Dead Legends

I was listening to the radio this morning as I was getting dressed and a cover of the Jim Carroll song “People Who Died” came on. Somehow I was quickly singing along. I had no idea that I knew the words to that song. As I was listening I was thinking that he had a pretty diverse group of people that he knew. I mean, if I were the one writing that song it would go: overdose, cancer, suicide, cancer, cancer, car crash, overdose, aneurysm, car crash, cancer, old age. I don’t know anyone who took a bullet while robbing a store or anyone who was offed by a biker gang. When I was in my early 20s I was in a bar when two guys shoved their way through the front door and started shooting. One of the bouncers was killed and another wounded, but I didn’t technically know them. The closest I got to this tragedy was helping my friend wipe blood off his shoes later that night. That wouldn’t make for a great song, or even a great story for that matter. A haiku would be about the max I could get out of that experience.

As I was singing along, a few thoughts were going through my brain. First, I was thinking that of course the same guy who wrote “The Basketball Diaries”  knew a lot of people who died, even before he was old enough to drink legally. My other thought was that he knew a lot of guys named Bobby and they all seemed to be dead. I wonder if he had any friends named Bobby still living. I also wonder if he had any friends named Bob and if they were still living. Maybe adding that “by” was, in fact, bad luck for all the Bobs out there. Maybe there is a direct correlation between mortality and dropping the “i” or “y” from your name. I was a Jenni for years before I became a Jen. I just considered this name shortening as a right of passage into so-called adulthood. I never thought it may have hypothetically saved my life.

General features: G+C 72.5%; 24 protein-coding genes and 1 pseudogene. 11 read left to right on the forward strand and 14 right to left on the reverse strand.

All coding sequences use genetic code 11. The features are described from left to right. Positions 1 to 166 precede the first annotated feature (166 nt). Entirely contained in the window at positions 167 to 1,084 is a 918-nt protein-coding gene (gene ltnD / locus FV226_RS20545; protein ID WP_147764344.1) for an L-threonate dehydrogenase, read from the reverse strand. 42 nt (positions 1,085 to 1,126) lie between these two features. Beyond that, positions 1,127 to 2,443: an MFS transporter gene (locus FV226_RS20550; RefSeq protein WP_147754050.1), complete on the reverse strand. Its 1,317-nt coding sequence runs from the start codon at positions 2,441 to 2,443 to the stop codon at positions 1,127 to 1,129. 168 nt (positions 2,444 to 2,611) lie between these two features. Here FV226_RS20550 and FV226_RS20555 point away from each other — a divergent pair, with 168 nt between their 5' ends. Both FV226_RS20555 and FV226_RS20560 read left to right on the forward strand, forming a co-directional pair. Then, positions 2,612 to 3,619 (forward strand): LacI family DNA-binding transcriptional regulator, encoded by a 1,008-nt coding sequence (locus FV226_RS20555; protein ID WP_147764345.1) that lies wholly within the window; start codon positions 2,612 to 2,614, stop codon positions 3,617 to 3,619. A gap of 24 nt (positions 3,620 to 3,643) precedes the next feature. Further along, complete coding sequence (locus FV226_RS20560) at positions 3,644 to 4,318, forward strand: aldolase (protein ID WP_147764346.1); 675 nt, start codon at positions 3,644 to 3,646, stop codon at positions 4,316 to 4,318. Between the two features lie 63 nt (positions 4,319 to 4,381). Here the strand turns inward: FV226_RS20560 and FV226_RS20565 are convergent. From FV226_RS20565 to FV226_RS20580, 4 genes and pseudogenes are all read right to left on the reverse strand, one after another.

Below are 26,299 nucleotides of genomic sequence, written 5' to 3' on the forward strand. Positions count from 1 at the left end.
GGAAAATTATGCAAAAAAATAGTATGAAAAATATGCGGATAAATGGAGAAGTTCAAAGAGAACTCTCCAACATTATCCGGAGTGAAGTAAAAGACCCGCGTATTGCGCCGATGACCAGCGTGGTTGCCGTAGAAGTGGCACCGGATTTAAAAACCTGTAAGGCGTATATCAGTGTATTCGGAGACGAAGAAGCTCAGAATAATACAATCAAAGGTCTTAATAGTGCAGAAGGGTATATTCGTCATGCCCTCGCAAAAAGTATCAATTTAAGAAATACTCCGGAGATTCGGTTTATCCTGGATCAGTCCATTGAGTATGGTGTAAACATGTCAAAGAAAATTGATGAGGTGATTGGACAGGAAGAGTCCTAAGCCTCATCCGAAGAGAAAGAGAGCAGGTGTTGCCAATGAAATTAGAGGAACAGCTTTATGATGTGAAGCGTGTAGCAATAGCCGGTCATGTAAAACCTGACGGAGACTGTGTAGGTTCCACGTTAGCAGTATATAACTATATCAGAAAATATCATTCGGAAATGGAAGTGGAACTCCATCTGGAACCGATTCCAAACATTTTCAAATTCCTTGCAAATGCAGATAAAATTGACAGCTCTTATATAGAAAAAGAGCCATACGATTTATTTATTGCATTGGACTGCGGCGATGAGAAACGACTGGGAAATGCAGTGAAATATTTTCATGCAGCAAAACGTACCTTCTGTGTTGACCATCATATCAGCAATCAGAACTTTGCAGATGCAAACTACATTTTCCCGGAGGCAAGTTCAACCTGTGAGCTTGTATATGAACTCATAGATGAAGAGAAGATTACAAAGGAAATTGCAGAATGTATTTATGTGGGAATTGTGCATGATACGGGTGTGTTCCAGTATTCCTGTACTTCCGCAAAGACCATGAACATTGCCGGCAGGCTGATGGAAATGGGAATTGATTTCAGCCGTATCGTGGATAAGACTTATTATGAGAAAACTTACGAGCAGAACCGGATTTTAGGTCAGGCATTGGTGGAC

But to me the most fascinating person in this song is the bride of drano Bobby. I have to wonder about a woman who’s husband feels compelled to drink a bottle of poison the night he marries her. It took my husband at least three years before a thought like this occurred to him in an effort to escape me. Even then I think his thoughts were more geared toward feeding me drano, or arsenic. I wonder if she had a large life insurance policy on her new husband, or if he just really hated her and wanted to scar her for life. So many unanswered questions in this one line of a song. There should have been a b-side to this single or at least an album insert that gave the background on some of these people who died. Someone really needs to write a follow up to this. The world at large should be thanking their lucky stars right now that I am not a musician.